As the Pierson Town Council prepares to move to a new Town Hall, the city has to deal with some surplus goods: toy furniture.
The Town Council has begun to outgrow its current offices (which it shares with a bank) at 106 N. Center St. The town has operated there for more than 25 years, and is preparing to move to a new, bigger location: the old Pierson Elementary School, which has been empty for two years, at 116 W. First Ave.
While helping clean and organize the new Town Hall’s auditorium, Town Council Chairman Samuel Bennett made a discovery in a basement area.
“When I was under there, I discovered a little wooden play stove, play sink and play refrigerator,” he told his colleagues at the Pierson Town Council meeting on Oct. 13. “We had a request from someone that had an interest in them, and I said, well, it’s town property.”
The Town Council voted unanimously to designate the kiddie appliances as town surplus, which allows the toys to be auctioned.
“Let’s say you’re interested, you would submit a sealed envelope with the amount that you would like to bid on the surplus material,” Bennett said.
Bids for the toy furniture can be submitted to the town clerk, Carmen Spelorzi, whose office is in the current town hall.
The bidding process will begin within the next week, and all of the information will be on the Town of Pierson’s website, www.townofpierson.org. The highest bidder will win the wooden kitchen set.
“We had an inquiry about it, and I thought, it’s town property now, so we have to follow the correct protocol, so that’s what we’re doing,” Bennett said with a laugh.
When he isn’t unearthing toy appliances, Bennett is planning for a move that will give the town much more space for meetings and other events.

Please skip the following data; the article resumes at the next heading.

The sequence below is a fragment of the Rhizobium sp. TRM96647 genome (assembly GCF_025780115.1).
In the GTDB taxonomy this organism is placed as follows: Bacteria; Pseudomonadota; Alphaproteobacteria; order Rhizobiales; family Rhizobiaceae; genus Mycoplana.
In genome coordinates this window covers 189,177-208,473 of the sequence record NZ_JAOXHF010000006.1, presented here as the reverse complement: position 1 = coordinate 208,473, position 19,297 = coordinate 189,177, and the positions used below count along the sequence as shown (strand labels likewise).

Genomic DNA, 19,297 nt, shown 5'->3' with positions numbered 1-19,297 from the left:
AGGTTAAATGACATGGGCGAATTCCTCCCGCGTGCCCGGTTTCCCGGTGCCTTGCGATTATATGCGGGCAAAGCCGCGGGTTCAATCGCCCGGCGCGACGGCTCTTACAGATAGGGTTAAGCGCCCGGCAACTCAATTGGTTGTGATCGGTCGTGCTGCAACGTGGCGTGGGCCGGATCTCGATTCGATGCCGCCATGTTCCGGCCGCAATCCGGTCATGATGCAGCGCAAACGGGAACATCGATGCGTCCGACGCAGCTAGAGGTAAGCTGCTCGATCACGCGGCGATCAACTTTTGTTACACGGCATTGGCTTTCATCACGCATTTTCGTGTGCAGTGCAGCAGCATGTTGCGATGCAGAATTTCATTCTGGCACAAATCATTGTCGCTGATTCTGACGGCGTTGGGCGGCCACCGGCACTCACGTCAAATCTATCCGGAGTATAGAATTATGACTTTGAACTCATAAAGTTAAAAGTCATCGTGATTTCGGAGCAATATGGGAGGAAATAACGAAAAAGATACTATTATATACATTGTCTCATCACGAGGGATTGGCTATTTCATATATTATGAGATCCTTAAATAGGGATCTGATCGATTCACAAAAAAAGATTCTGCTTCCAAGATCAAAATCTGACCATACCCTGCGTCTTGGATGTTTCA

“I believe we have outgrown it,” he said of the current space. “When we move to the new town center, we just want everything to be in order.”
There’s still plenty of work to be done.
The old elementary school has been empty for two years, since Pierson Elementary moved to 657 N. Center St. The Town of Pierson purchased the old school in September 2019.
According to Bennett, the heating and air conditioning aren’t ready, some wood needs to be replaced on one of the buildings, and some painting still needs to be done. Repairs have been slowed by COVID-19, Bennett said, but when the project is finished and the Town Council can move to its new digs, he is hopeful about what can be done with the much-bigger space.
“I’ve spoken with the Volusia County Library System about moving the library over there,” Bennett said. “We will also have the presence of the Volusia County Sheriff’s Department, they’ll be able to have an office. And then we’ll be able to utilize the cafeteria; we’ll be able to use that as another community center.”
Bennett said he hopes to fully transition to the new building in early 2021.
“If we get over there before then, that would be great, too,” he added. “But it’s a work in progress.”